(with a couple odds and ends):

Two loaves bread
One pkg. hoagie rolls
Two pkgs. salad mix
Really big bag broccoli
Four packages off brand "Buddig" beef
7 pounds bananas
4 pounds tomatoes
2 meals worth ground beef
2 meals worth fresh chicken breasts
4 cartons XL eggs
2 packs off brand soda (husband's lunch)
4# carton strawberries
Fresh mushrooms
Couple cans Campbell's double-strength beef broth
Couple three packages of yeast

Really not super fabulous, but with my pantry ingredients,
I can make this work to my advantage. How? I'll show you.
Keep in mind that if I don't show a vegetable side, that
we're most likely doing a vegetable platter with a low-calorie,
homemade dressing. Also it's safe to assume that for the pasta,
I'm using a whole wheat pasta I've bought on sale and for the
baked items, I'll either use half or mostly whole wheat flour
when I can.

This week's menu plan:

Carnation Swedish Meatballs
Mashed Potatoes
Steamed broccoli

Snooty Chicken, White Trash Style (made into sandwiches)
Buenisimo Garlic Fries
Vegetable platter

From-Scratch Chicken Pot Pie Soup
Buttermilk Parmesan Ranch Bread

Creamed Eggs on Toast (with the "Buddig" beef)
Homemade biscuits
Sunday Best Fruit Salad (with low-sugar peaches instead of peach filling)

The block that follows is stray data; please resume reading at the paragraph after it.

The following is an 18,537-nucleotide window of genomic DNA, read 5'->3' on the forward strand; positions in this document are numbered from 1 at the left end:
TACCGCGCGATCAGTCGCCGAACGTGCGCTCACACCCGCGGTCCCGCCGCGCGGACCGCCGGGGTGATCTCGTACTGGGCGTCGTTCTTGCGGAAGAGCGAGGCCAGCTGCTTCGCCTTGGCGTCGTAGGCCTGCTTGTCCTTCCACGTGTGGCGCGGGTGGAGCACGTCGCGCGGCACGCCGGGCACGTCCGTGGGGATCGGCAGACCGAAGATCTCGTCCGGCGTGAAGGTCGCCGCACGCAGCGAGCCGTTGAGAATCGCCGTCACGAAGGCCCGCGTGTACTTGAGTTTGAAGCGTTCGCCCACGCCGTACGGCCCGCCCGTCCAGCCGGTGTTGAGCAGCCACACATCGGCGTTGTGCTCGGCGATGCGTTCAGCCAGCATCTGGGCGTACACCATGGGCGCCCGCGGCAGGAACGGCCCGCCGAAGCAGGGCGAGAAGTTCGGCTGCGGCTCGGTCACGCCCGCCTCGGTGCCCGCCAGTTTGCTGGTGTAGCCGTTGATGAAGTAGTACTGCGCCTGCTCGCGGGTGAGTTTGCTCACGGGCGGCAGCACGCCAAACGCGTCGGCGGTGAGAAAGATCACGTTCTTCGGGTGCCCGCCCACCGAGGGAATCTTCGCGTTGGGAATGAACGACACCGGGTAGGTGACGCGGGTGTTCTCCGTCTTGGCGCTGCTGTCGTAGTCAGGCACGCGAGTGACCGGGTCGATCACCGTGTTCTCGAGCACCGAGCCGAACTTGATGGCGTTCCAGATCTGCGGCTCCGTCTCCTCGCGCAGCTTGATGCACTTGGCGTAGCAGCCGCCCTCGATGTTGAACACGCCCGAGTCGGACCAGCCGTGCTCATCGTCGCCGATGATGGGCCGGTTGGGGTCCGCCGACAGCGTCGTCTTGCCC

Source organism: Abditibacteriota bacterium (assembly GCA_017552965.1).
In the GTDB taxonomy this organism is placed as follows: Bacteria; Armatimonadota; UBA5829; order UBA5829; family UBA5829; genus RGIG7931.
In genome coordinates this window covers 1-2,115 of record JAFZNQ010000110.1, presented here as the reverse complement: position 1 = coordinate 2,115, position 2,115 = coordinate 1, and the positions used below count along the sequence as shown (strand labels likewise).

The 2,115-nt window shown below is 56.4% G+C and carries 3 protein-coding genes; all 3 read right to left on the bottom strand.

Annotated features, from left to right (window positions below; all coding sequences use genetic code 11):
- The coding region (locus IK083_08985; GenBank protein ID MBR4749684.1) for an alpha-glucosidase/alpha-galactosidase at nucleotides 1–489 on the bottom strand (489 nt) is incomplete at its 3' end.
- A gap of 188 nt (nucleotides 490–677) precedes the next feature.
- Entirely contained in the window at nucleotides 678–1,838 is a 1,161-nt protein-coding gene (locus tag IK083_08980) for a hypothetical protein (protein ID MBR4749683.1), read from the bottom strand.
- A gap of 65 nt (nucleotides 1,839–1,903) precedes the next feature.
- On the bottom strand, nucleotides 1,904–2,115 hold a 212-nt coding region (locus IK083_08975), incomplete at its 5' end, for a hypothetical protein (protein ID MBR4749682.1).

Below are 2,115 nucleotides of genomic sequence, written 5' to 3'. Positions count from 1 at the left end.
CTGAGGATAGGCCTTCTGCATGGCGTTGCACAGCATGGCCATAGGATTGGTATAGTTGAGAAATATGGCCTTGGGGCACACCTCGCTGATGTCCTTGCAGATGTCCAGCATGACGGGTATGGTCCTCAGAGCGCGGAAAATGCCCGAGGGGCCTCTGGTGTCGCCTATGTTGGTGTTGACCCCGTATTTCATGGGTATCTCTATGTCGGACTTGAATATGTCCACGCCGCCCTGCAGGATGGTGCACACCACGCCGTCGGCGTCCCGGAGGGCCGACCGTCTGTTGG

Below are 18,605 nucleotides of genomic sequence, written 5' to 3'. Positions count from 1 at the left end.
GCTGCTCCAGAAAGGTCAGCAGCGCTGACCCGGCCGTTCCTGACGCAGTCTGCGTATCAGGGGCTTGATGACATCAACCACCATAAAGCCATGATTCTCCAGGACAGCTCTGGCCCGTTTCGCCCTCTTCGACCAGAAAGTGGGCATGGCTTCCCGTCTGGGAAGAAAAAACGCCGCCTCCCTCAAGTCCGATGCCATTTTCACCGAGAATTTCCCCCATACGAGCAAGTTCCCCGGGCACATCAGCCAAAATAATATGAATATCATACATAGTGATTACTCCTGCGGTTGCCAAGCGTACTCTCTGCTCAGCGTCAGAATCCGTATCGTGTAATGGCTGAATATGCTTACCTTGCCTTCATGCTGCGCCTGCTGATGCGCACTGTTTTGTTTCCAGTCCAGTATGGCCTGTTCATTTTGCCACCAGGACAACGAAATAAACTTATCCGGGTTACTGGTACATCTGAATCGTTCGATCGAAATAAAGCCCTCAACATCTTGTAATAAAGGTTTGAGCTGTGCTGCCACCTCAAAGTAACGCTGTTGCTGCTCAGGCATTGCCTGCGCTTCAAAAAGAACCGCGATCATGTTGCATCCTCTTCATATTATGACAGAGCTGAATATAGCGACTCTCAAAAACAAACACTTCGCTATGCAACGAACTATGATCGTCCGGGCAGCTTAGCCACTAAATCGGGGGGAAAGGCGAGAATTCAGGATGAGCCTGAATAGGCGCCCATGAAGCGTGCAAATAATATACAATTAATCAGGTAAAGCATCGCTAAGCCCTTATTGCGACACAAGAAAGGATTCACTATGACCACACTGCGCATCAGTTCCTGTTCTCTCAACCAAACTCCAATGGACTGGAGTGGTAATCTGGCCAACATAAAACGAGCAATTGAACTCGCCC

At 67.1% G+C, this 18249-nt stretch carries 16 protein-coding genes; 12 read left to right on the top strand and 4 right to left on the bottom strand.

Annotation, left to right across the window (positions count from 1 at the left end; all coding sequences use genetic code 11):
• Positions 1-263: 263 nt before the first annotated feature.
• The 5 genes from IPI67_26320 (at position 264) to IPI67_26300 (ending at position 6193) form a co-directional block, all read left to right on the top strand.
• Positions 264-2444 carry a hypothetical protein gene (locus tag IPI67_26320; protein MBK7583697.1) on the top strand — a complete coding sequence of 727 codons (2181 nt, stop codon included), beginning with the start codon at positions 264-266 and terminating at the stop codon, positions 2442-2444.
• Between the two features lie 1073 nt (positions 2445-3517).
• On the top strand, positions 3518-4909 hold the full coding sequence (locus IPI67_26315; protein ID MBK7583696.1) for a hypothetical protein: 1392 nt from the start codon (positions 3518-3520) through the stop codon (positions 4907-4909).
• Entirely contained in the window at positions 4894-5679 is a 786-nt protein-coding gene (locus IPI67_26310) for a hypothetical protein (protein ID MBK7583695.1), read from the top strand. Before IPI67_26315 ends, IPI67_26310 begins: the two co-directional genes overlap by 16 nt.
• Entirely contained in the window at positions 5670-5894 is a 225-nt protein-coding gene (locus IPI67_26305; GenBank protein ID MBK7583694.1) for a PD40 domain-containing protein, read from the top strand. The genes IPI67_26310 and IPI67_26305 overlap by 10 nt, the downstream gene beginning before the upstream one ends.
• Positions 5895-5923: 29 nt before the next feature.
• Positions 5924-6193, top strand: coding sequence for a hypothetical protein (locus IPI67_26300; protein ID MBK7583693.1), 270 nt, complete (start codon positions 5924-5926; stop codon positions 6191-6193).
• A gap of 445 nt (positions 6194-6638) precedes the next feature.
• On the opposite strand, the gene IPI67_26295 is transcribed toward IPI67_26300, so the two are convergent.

Harwood Family Salisbury Steak
Onion Rice
Creamy Green Beans Parmesan, lightened up

Simple-spiced Fried Pork Chops
Penne, Tomato and Mozzerella Salad
Harwood Family Favorite Cornbread

Buffet Night aka Clean Out the Fridge Night aka Mom's Night Off.

Now, I know it really dosen't look like much. But to me, with
the pantry items I have and the pork chops I buy when they're
marked down and stick them in the freezer really helps out on tight
weeks when I really don't have a lot of breathing room.

And you have to realize that I get to the store EARLY, like
when they open. I've been known to get all Springer-like and
knock another person down for marked down meat and bread. I
have three boys living in my house that like to eat! There's
no shame here. I find that if I plan ahead and make menu's
and outline everything I'll need for the week (and fill in
the gaps at my favorite Grocery Outlet store.....NO, they
are NOT paying me to hock their merchandise.....I just
love their business.), everything will be taken care of.
Both the boys' bellies and my wallet. Even if I got to
strong arm someone now and then.

Between you and me, you can get all Jerseylicious in your
head that you're the scary beeyotch that saved money while
you're eyeing the woman next to you and the items
in her cart who's paying twice what you did.

Aw. Come on, now. We ALL do it.